News Articles

NPR’s ‘vote Republican’ tag of SBC challenged

NASHVILLE, Tenn. (BP)–A National Public Radio report –- surmising that people are being encouraged to “vote Republican” by the Southern Baptist iVoteValues.com voter registration campaign — was “misinformed and untrue,” according to a response mailed to NPR by the SBC Ethics & Religious Liberty Commission’s president.

Richard Land, in a June 2 letter to the executive producer of NPR’s “All Things Considered” program, Chris Turpin, noted that the May 21 edition of the program included statements by a reporter, Barbara Bradley Hagerty, “together with a sound bite from Mr. Barry Lynn, that incorrectly implied that the Southern Baptist Convention has been making questionable political statements, including a message to vote Republican, in connection with the iVoteValues voter registration campaign.”

Barry Lynn is executive director of Americans United for Separation of Church and State, which regularly tangles with social conservatives over faith issues in the public arena.

Land, in his letter to NPR, recounted that the ERLC, as a 501(c)(3) tax-exempt entity, is nonpartisan. “It does not endorse or oppose any political party or candidate. It does not take sides as to candidates or parties in any federal, state, or local election. The ERLC does not instruct individuals as to the candidates or political parties for which they should vote,” Land wrote.

“Through the iVoteValues initiative, the ERLC seeks to advance the democratic process generally by encouraging all people to be good citizens by registering, inquiring, learning, and voting,” Land said of the Internet-based campaign. “This activity appropriately avoids any candidate or party endorsement or disparagement. The ERLC works closely with legal counsel to assure compliance with regulations applicable to tax exempt organizations, including the prohibition on participating or interfering in a political campaign on behalf of or in opposition to any candidate for public office.”

Land also noted that the ERLC, as part of the Southern Baptist Convention, “is committed to serving a needy culture with the transforming love and power of Jesus Christ. It does this by exhorting and encouraging Christians to grow in understanding and living out the teachings of Jesus at home, in their communities, workplaces, and in the public square. The iVoteValues initiative continues this mission by educating Christians on the importance of growing in their understanding of Biblical values. It also encourages connecting their values with roles and responsibilities as citizens. Consistent with its religious principles, the ERLC seeks to promote healthy democracy through encouraging informed and participating citizens.”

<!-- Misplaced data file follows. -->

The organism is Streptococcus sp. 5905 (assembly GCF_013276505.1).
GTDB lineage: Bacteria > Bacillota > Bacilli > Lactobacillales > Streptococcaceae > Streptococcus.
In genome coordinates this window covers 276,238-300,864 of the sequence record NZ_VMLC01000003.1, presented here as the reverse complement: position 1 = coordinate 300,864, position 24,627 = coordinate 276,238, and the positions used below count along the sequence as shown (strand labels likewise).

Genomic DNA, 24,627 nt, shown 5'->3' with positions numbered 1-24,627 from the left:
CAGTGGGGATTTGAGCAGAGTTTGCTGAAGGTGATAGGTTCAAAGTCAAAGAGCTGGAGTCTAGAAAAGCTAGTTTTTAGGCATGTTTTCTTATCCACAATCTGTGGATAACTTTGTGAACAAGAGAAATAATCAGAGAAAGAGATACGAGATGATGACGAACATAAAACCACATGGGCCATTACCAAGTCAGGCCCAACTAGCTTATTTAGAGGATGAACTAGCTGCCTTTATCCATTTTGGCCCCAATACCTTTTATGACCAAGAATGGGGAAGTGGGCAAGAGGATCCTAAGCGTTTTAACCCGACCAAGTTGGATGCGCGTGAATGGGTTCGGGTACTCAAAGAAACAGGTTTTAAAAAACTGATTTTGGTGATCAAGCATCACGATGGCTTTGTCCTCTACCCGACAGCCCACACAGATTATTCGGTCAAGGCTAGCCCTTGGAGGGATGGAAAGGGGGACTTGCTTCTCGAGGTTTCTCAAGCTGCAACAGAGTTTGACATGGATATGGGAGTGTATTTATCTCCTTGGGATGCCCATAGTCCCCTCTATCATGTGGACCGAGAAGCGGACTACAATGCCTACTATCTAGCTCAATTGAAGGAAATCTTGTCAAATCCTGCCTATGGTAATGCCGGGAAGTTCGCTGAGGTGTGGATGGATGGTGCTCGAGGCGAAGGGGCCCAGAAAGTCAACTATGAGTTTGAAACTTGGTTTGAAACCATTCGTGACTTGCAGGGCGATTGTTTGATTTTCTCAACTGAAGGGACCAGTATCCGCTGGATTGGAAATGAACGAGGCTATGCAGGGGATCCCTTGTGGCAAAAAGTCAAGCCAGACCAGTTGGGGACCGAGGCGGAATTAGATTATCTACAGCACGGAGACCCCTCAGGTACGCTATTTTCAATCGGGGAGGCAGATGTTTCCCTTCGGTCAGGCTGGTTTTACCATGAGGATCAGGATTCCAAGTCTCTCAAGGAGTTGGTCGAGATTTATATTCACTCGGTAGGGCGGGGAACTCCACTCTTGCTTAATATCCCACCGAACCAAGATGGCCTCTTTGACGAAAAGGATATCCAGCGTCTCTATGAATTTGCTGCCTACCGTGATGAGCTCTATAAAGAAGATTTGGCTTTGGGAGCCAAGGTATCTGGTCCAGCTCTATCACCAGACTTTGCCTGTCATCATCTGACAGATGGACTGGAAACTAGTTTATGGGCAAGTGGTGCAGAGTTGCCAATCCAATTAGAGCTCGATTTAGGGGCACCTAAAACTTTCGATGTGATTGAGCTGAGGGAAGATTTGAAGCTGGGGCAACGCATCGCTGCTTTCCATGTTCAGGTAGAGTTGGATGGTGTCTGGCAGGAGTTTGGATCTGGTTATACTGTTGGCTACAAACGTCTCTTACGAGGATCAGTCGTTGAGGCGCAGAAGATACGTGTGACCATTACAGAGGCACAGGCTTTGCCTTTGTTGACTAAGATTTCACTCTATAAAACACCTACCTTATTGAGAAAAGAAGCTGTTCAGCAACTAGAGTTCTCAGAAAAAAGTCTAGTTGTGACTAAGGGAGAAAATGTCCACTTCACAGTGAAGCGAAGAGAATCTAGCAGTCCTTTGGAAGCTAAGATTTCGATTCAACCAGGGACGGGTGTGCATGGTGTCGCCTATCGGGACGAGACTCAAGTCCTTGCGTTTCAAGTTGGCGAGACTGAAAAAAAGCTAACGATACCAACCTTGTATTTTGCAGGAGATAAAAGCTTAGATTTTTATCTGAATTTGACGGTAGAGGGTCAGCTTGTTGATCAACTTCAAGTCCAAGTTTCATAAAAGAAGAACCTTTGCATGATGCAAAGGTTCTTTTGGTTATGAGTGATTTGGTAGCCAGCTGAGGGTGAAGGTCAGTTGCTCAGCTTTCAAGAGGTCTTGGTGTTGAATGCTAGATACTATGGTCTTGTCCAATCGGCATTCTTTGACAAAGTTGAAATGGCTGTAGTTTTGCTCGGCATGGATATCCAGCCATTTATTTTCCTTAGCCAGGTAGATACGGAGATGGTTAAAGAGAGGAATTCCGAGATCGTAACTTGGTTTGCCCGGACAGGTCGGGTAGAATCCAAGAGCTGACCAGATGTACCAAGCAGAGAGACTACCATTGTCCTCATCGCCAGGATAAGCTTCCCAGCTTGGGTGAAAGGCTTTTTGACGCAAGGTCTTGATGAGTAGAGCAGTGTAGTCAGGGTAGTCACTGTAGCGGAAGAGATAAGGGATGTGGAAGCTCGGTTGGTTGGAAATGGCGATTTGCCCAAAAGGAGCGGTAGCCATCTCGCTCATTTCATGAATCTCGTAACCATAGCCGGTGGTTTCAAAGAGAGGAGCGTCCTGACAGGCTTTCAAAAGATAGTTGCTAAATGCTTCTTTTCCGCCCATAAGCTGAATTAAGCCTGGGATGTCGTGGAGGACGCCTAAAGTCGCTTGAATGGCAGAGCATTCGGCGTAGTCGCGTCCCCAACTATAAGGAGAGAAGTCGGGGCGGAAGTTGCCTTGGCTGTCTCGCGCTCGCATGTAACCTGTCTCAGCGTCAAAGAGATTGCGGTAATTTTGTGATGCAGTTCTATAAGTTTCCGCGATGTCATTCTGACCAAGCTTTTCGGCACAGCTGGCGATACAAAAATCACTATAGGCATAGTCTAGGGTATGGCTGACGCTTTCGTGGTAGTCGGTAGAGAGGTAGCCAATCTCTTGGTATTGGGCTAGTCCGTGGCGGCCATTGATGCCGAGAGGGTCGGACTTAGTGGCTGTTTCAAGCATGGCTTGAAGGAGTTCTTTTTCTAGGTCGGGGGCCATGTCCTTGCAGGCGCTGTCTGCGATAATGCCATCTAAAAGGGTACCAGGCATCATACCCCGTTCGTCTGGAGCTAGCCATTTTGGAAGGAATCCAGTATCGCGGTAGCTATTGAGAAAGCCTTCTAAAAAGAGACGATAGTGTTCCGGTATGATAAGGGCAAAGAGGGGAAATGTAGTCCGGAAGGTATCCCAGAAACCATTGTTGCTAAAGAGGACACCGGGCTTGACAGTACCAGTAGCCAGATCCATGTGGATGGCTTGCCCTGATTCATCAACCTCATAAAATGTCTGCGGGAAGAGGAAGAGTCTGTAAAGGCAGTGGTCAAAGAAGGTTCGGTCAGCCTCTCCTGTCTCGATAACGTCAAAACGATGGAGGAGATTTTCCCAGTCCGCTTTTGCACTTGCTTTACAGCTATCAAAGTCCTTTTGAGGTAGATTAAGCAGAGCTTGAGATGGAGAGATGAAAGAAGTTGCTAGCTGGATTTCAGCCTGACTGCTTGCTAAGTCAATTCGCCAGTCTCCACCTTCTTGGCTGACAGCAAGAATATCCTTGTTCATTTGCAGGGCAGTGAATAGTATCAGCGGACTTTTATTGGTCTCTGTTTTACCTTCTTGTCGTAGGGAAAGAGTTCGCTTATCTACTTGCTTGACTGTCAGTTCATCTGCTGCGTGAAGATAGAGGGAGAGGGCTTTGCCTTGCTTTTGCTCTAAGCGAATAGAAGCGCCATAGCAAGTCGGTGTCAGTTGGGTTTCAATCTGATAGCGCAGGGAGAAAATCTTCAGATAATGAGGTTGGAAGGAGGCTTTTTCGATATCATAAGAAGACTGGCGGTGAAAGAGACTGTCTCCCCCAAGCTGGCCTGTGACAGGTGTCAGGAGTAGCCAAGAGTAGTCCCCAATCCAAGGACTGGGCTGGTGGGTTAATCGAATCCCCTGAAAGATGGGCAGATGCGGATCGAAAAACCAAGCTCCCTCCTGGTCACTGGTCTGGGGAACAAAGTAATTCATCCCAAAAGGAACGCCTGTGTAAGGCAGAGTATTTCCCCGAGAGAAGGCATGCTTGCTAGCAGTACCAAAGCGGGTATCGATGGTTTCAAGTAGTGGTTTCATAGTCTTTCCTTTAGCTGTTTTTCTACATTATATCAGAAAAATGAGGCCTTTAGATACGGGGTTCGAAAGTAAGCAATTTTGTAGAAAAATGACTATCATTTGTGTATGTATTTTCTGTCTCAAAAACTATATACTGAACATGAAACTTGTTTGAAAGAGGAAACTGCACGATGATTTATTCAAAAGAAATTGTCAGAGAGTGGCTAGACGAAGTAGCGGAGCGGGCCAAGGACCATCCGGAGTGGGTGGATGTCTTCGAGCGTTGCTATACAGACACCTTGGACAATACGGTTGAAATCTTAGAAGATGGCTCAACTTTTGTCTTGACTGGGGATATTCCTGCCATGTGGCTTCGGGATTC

Land concluded his letter by stating, “We trust that NPR will in the future strive to be more accurate and careful in its reporting, and extend the professional and journalistic courtesy of prior confirmation with the source,” in referring to the lack of a call from Hagerty or an NPR fact-checker to verify her “vote Republican” assessment of the iVoteValues campaign.

Baptist Press requested comment June 8 from Turpin, the All Things Considered executive producer, but the call was not returned.

Attorneys for the ERLC also mailed a similar letter to Lynn on June 2.

“Given the implication in your statement that the iVoteValues voter registration project may be partisan in nature, we are writing to correct your misimpression, and to assure that any future statements about our client and its iVoteValues site are factually based and not misleading or defamatory,” attorneys George R. Grange II and Stephen H. King wrote.

“We trust that you will contact us directly if you have any future questions or concerns about the iVoteValues initiative,” the attorneys wrote in concluding the letter.

The May 21 NPR broadcast largely focused on Catholic Bishop Michael Sheridan of Colorado, who stated in a pastoral letter May 1 that Catholics who vote for politicians supportive of abortion, euthanasia and embryonic stem cell research should not receive communion.

The NPR report centered on whether Sheridan’s letter could jeopardize the Catholic Church’s tax-exempt status.

Lynn, in the report, states that Sheridan “may not have crossed the line yet, but he’s dangerously close,” according to an NPR transcript.

Hagerty then states: “Lynn says he’ll be watching the bishop closely to see if he gets more specific. And he says Bishop Sheridan is hardly alone in making questionable political statements. He says consider evangelical Protestants.”

Lynn: “The Southern Baptist Convention has this ‘iVoteValues’ campaign, which encourages people to get out and vote, tells them what values -– it turns out to be the values of the religious right -– they should adopt and then actually, on its Web site, links to candidate position papers. So Protestants and Catholics are getting the same message.”

Hagerty: “That is, vote Republican….”

Land’s assertion that the iVoteValues.com effort is nonpartisan and aimed only at increasing the number of informed citizens participating in the nation’s democratic process is bolstered by his frequent statements to the media on the subject as well as verbiage on the campaign’s website that states, “The Lord alone is the Lord of the conscience. Everyone should vote their own conscience.”

The iVoteValues.com initiative is seeking to help “believers engage the culture as ‘salt’ and ‘light’ by educating them on the importance of connecting biblical values with healthy democracy,” the site says.

“We want to make sure all Americans are registered to vote and that they understand they have an obligation to participate in the process,” Land said. “I do not believe the church should be endorsing candidates, but I do believe citizens should be looking for candidates who endorse them and who endorse their values and their convictions.”